How to find the right surrogate for you

There are many ways to find a surrogate to help build your family. Here are four options.

There are many reasons hopeful parents turn to surrogacy to help create their families.
Sometimes there are structural issues within a woman’s uterus, which makes carrying a pregnancy difficult, or she underwent a hysterectomy and therefore is unable to become pregnant.
Some women have health conditions that make pregnancy dangerous or conditions that require certain medications that are considered unsafe for pregnancy.

Additionally, gay men, same-sex couples and single dads-to-be will enlist the help of a surrogate to fulfill their dreams of parenthood.

Surrogacy brings hope to so many people for so many reasons, but how do you find the right surrogate for you? Here are the four ways that most intended parents go about finding a surrogate:

1. Through a surrogacy agency

Agencies exist throughout the country to help intended parents find a surrogate (also called a gestational carrier) and to coordinate the process once a match is found.

Agencies vet prospective surrogate candidates, and upon being accepted into an agency’s program, the surrogate will be available to be matched with intended parents to begin the process. Every agency has a different vetting process, but most agencies collect and review each surrogate’s medical records, conduct background checks and detailed interviews with the surrogate, facilitate psychological evaluations, and some even conduct home visits for their candidates.

Not all agencies are created equal, so it’s important to do your research to make sure you are working with a reputable program.

Additionally, an agency may not have an available surrogate that meets a client’s criteria, so it's common to encounter long wait lists before a match is found.

Be sure to ask your fertility doctor if they have recommendations of agencies they trust and respect. Chances are they will.

2. Through a surrogate search service

Finding the right agency can be challenging. When you do find an agency that makes you feel comfortable, the chances of that agency having an available surrogate who meets your criteria can be slim to none.

For intended parents looking to find an excellent surrogate but hoping to avoid lengthy wait lists, a search service like my firm, Family Match Consulting, can help to achieve that.

Services like Family Match work with many reputable and vetted agencies (our network consists of over 75 agencies) who give us access to their available surrogates so we can cast a large net and therefore be extremely selective in the candidates we are considering for our clients.

This is a nice option for intended parents who aren’t committed to the idea of working with any one particular surrogacy agency, and instead prioritize finding the very best possible surrogate through a large network of agencies.

3. Matching independently

Sometimes intended parents hope to find a surrogate who is not represented by an agency, oftentimes to reduce the overall cost of surrogacy by avoiding an agency fee.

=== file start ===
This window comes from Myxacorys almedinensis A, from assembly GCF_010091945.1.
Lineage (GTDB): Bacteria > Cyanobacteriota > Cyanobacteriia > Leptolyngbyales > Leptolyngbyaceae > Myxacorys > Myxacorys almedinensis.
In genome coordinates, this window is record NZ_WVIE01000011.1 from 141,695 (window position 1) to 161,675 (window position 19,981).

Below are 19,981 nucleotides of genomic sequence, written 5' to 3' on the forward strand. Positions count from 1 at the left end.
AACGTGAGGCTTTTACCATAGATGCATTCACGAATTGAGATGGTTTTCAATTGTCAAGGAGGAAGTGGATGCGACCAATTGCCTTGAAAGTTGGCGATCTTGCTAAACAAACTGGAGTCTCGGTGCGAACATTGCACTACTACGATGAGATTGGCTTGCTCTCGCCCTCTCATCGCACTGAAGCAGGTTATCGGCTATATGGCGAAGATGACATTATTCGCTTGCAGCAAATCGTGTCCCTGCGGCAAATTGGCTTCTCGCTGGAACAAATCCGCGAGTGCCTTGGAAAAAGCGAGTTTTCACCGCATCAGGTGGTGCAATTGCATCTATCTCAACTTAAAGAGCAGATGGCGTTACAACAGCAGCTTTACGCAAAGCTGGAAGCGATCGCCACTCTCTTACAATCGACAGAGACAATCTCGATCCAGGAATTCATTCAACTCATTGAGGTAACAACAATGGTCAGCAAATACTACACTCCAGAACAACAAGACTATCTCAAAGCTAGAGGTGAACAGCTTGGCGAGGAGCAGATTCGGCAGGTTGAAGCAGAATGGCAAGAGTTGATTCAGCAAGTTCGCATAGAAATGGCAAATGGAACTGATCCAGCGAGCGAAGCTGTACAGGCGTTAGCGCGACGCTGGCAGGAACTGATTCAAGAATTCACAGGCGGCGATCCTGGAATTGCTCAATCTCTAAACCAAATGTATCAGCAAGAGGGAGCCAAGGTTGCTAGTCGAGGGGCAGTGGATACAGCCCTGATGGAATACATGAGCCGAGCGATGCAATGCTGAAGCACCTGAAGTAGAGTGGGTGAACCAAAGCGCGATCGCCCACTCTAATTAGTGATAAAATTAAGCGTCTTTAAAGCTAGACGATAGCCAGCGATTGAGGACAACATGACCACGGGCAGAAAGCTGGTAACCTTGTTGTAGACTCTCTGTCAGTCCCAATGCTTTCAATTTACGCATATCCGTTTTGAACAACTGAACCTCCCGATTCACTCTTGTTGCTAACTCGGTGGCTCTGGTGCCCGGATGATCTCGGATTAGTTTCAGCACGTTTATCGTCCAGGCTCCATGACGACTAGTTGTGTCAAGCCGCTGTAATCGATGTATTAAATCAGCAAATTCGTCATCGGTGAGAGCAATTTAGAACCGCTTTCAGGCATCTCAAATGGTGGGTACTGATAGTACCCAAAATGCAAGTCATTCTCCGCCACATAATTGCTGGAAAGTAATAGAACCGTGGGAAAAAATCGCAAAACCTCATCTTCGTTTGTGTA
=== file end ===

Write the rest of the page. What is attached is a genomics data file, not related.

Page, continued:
There are various groups online and through social media where prospective parents and surrogates are able to directly connect in hopes of matching. While some independent matches work out beautifully for both parties, in the absence of a stringent vetting process and the knowledge and experience that agencies/search services have managing a surrogacy journey, independent matches can go awry.

If considering an independent match, it’s important to find a surrogacy attorney or professional who can give you tips or help to guide you through the vetting process of the surrogate, in addition to helping to ensure that no pertinent steps are missed throughout the journey.

4. A friend or family member

Sometimes a caring friend or family member might graciously offer to carry a pregnancy for a loved one. This can be a wonderful option for some, as there's a built in level of trust that exists in close relationships with someone you know, and it can save money if they are willing to forego the financial compensation that a surrogate through an agency would typically receive.

If considering this option, it’s important that both the intended parent(s) and the prospective surrogate each meet with a counselor who specializes in surrogacy, both independently and with each other as a group, to make sure all aspects of the arrangement are considered and that everyone is comfortable and on the same page about the process.

While there’s no right or wrong way to go about finding a surrogate, it’s important to make sure that certain steps -- like the vetting of the surrogate, enlisting the help of a reproductive attorney and working with a well-respected fertility clinic -- are not overlooked no matter what direction you choose.

Do your research to find the best path for you. There are many resources available online and so many parents who have walked this path before you. Many are happy to share their experience and any advice they learned along the way.

Regardless of the path you take, the destination of creating a family is the same. I wish everyone on this path a smooth and successful journey ahead.

Stephanie Levich is the founder of Family Match Consulting, a search and consulting firm that helps hopeful parents find outstanding egg donor and surrogate candidates and guides and advocates for clients through their whole family-building journey. Stephanie has been featured in various publications including ForbesWomen and the New York Post. She brings 18 years of professional experience along with her personal adoption story and success creating her own family through IVF to every client she assists.

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